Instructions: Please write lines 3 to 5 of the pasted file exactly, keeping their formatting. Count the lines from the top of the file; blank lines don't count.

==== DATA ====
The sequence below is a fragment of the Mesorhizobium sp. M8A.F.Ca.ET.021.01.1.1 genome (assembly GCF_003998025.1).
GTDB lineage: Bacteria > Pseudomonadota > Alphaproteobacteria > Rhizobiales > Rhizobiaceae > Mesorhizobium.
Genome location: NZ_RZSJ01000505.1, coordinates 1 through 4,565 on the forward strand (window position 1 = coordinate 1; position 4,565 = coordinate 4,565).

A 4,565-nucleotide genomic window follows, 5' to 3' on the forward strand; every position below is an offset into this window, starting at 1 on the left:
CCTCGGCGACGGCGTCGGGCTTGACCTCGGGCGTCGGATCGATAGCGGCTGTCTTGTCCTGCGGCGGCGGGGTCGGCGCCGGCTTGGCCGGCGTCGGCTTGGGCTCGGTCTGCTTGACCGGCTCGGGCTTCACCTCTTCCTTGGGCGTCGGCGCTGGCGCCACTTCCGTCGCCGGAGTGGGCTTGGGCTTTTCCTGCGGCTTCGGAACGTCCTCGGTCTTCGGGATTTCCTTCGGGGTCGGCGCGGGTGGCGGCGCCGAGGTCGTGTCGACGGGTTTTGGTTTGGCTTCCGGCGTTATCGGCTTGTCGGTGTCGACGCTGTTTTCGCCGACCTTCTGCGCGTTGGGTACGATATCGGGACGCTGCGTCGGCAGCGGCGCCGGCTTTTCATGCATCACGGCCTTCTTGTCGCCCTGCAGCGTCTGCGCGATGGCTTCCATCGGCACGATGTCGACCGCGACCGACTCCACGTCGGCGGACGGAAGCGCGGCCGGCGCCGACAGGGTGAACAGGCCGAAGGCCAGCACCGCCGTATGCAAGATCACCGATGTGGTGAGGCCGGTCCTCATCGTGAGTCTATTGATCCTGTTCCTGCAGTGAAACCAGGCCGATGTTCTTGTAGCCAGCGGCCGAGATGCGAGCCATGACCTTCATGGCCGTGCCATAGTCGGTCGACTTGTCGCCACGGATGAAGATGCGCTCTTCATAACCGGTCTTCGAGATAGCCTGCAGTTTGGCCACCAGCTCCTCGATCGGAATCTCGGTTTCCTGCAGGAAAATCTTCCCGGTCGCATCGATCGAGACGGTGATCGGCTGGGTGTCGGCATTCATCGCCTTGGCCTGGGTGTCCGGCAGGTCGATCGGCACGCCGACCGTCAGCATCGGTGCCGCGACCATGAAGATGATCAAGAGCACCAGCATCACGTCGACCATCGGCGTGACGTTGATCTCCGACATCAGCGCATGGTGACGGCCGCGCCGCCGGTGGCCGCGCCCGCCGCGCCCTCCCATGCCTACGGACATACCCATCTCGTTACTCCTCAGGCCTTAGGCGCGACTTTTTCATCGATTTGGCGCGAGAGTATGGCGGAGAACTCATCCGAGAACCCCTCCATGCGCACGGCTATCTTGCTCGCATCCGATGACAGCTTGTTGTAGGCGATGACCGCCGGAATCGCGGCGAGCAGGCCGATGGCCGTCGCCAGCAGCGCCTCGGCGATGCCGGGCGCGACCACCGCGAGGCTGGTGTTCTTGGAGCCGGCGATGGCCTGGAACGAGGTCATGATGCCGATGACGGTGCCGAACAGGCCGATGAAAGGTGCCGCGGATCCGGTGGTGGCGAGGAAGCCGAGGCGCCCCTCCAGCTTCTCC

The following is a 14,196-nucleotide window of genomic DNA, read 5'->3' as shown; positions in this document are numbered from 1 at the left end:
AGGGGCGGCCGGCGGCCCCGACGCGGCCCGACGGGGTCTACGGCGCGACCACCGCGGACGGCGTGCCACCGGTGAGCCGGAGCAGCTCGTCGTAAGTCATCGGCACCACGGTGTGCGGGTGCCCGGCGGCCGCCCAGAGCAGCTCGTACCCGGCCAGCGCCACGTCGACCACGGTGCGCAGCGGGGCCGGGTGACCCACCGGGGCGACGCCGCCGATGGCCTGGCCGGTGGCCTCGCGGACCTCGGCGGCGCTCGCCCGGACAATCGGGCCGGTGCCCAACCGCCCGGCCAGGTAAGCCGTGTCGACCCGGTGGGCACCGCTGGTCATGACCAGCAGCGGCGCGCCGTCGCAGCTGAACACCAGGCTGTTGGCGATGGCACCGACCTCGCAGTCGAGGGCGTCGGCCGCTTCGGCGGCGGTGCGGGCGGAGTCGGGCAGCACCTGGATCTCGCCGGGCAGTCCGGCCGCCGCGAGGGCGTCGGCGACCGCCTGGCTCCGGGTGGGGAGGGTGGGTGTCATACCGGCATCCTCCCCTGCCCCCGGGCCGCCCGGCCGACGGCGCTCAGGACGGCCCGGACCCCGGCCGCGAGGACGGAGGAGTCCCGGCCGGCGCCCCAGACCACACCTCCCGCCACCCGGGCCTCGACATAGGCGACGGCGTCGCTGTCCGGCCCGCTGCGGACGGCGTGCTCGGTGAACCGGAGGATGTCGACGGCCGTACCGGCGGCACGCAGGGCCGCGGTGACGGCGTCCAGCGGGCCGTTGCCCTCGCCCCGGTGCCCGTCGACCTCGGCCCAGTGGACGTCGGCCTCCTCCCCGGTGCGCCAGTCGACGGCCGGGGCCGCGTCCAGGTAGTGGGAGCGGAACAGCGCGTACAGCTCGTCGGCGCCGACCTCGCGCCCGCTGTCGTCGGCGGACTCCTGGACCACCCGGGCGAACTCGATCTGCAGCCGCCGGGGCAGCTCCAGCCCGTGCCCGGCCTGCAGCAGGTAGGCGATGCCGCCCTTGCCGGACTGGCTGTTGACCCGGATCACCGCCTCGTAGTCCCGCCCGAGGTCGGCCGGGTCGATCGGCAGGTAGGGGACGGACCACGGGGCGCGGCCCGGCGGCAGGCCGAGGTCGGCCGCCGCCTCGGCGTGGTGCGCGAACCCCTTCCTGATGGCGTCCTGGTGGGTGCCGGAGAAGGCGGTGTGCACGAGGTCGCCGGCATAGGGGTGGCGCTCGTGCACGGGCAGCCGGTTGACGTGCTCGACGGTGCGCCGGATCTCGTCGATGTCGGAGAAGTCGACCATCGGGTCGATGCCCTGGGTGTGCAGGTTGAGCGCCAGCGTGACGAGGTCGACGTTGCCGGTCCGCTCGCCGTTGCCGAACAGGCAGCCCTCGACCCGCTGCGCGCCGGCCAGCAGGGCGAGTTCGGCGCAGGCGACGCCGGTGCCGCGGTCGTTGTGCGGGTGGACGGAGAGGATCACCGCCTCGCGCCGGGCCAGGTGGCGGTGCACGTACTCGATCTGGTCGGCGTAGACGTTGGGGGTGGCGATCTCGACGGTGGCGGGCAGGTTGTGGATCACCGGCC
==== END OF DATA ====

Genome location: NZ_RZSJ01000505.1, coordinates 1 through 4,565 on the forward strand (window position 1 = coordinate 1; position 4,565 = coordinate 4,565).

A 4,565-nucleotide genomic window follows, 5' to 3' on the forward strand; every position below is an offset into this window, starting at 1 on the left:
CCTCGGCGACGGCGTCGGGCTTGACCTCGGGCGTCGGATCGATAGCGGCTGTCTTGTCCTGCGGCGGCGGGGTCGGCGCCGGCTTGGCCGGCGTCGGCTTGGGCTCGGTCTGCTTGACCGGCTCGGGCTTCACCTCTTCCTTGGGCGTCGGCGCTGGCGCCACTTCCGTCGCCGGAGTGGGCTTGGGCTTTTCCTGCGGCTTCGGAACGTCCTCGGTCTTCGGGATTTCCTTCGGGGTCGGCGCGGGTGGCGGCGCCGAGGTCGTGTCGACGGGTTTTGGTTTGGCTTCCGGCGTTATCGGCTTGTCGGTGTCGACGCTGTTTTCGCCGACCTTCTGCGCGTTGGGTACGATATCGGGACGCTGCGTCGGCAGCGGCGCCGGCTTTTCATGCATCACGGCCTTCTTGTCGCCCTGCAGCGTCTGCGCGATGGCTTCCATCGGCACGATGTCGACCGCGACCGACTCCACGTCGGCGGACGGAAGCGCGGCCGGCGCCGACAGGGTGAACAGGCCGAAGGCCAGCACCGCCGTATGCAAGATCACCGATGTGGTGAGGCCGGTCCTCATCGTGAGTCTATTGATCCTGTTCCTGCAGTGAAACCAGGCCGATGTTCTTGTAGCCAGCGGCCGAGATGCGAGCCATGACCTTCATGGCCGTGCCATAGTCGGTCGACTTGTCGCCACGGATGAAGATGCGCTCTTCATAACCGGTCTTCGAGATAGCCTGCAGTTTGGCCACCAGCTCCTCGATCGGAATCTCGGTTTCCTGCAGGAAAATCTTCCCGGTCGCATCGATCGAGACGGTGATCGGCTGGGTGTCGGCATTCATCGCCTTGGCCTGGGTGTCCGGCAGGTCGATCGGCACGCCGACCGTCAGCATCGGTGCCGCGACCATGAAGATGATCAAGAGCACCAGCATCACGTCGACCATCGGCGTGACGTTGATCTCCGACATCAGCGCATGGTGACGGCCGCGCCGCCGGTGGCCGCGCCCGCCGCGCCCTCCCATGCCTACGGACATACCCATCTCGTTACTCCTCAGGCCTTAGGCGCGACTTTTTCATCGATTTGGCGCGAGAGTATGGCGGAGAACTCATCCGAGAACCCCTCCATGCGCACGGCTATCTTGCTCGCATCCGATGACAGCTTGTTGTAGGCGATGACCGCCGGAATCGCGGCGAGCAGGCCGATGGCCGTCGCCAGCAGCGCCTCGGCGATGCCGGGCGCGACCACCGCGAGGCTGGTGTTCTTGGAGCCGGCGATGGCCTGGAACGAGGTCATGATGCCGATGACGGTGCCGAACAGGCCGATGAAAGGTGCCGCGGATCCGGTGGTGGCGAGGAAGCCGAGGCGCCCCTCCAGCTTCTCC